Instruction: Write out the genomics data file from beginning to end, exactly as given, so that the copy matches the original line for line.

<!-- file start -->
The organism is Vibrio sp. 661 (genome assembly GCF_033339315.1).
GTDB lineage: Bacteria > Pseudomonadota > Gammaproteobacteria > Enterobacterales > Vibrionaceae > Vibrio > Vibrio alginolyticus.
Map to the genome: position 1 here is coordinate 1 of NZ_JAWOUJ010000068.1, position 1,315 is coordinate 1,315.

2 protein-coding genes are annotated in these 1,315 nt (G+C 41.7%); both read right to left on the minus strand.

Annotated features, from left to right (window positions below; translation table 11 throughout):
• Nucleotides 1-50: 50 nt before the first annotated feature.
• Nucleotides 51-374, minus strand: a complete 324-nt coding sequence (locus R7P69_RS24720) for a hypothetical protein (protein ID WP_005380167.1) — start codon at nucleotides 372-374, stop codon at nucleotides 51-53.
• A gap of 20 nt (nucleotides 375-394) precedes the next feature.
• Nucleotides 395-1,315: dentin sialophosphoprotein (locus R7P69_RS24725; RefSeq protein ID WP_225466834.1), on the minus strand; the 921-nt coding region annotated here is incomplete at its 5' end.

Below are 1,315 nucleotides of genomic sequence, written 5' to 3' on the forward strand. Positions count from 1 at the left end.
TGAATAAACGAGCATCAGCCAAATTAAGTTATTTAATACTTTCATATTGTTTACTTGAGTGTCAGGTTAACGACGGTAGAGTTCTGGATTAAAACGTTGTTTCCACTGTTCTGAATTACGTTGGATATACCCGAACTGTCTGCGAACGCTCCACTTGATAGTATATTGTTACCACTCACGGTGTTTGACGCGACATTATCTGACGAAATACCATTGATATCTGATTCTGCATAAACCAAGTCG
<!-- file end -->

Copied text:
The organism is Vibrio sp. 661 (genome assembly GCF_033339315.1).
GTDB lineage: Bacteria > Pseudomonadota > Gammaproteobacteria > Enterobacterales > Vibrionaceae > Vibrio > Vibrio alginolyticus.
Map to the genome: position 1 here is coordinate 1 of NZ_JAWOUJ010000068.1, position 1,315 is coordinate 1,315.

2 protein-coding genes are annotated in these 1,315 nt (G+C 41.7%); both read right to left on the minus strand.

Annotated features, from left to right (window positions below; translation table 11 throughout):
• Nucleotides 1-50: 50 nt before the first annotated feature.
• Nucleotides 51-374, minus strand: a complete 324-nt coding sequence (locus R7P69_RS24720) for a hypothetical protein (protein ID WP_005380167.1) — start codon at nucleotides 372-374, stop codon at nucleotides 51-53.
• A gap of 20 nt (nucleotides 375-394) precedes the next feature.
• Nucleotides 395-1,315: dentin sialophosphoprotein (locus R7P69_RS24725; RefSeq protein ID WP_225466834.1), on the minus strand; the 921-nt coding region annotated here is incomplete at its 5' end.

Below are 1,315 nucleotides of genomic sequence, written 5' to 3' on the forward strand. Positions count from 1 at the left end.
TGAATAAACGAGCATCAGCCAAATTAAGTTATTTAATACTTTCATATTGTTTACTTGAGTGTCAGGTTAACGACGGTAGAGTTCTGGATTAAAACGTTGTTTCCACTGTTCTGAATTACGTTGGATATACCCGAACTGTCTGCGAACGCTCCACTTGATAGTATATTGTTACCACTCACGGTGTTTGACGCGACATTATCTGACGAAATACCATTGATATCTGATTCTGCATAAACCAAGTCG